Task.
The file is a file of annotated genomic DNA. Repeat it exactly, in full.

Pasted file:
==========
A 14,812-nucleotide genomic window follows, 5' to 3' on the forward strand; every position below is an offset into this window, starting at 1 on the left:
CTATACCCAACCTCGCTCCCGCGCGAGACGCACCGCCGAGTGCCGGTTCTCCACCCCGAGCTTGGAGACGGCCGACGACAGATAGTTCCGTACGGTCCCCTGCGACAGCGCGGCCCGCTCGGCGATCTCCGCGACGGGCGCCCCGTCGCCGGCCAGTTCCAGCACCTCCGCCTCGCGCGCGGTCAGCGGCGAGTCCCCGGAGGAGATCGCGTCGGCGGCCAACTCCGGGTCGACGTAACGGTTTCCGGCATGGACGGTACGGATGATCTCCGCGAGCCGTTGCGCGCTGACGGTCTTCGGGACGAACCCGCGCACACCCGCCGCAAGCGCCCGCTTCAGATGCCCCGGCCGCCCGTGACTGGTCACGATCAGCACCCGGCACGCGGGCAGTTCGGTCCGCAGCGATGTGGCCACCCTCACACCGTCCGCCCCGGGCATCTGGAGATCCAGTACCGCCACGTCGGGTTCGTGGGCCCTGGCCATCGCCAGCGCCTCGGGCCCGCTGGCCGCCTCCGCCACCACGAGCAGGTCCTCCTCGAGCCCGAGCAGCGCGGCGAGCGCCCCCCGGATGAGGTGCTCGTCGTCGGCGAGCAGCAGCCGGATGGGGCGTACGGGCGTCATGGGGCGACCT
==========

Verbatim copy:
A 14,812-nucleotide genomic window follows, 5' to 3' on the forward strand; every position below is an offset into this window, starting at 1 on the left:
CTATACCCAACCTCGCTCCCGCGCGAGACGCACCGCCGAGTGCCGGTTCTCCACCCCGAGCTTGGAGACGGCCGACGACAGATAGTTCCGTACGGTCCCCTGCGACAGCGCGGCCCGCTCGGCGATCTCCGCGACGGGCGCCCCGTCGCCGGCCAGTTCCAGCACCTCCGCCTCGCGCGCGGTCAGCGGCGAGTCCCCGGAGGAGATCGCGTCGGCGGCCAACTCCGGGTCGACGTAACGGTTTCCGGCATGGACGGTACGGATGATCTCCGCGAGCCGTTGCGCGCTGACGGTCTTCGGGACGAACCCGCGCACACCCGCCGCAAGCGCCCGCTTCAGATGCCCCGGCCGCCCGTGACTGGTCACGATCAGCACCCGGCACGCGGGCAGTTCGGTCCGCAGCGATGTGGCCACCCTCACACCGTCCGCCCCGGGCATCTGGAGATCCAGTACCGCCACGTCGGGTTCGTGGGCCCTGGCCATCGCCAGCGCCTCGGGCCCGCTGGCCGCCTCCGCCACCACGAGCAGGTCCTCCTCGAGCCCGAGCAGCGCGGCGAGCGCCCCCCGGATGAGGTGCTCGTCGTCGGCGAGCAGCAGCCGGATGGGGCGTACGGGCGTCATGGGGCGACCT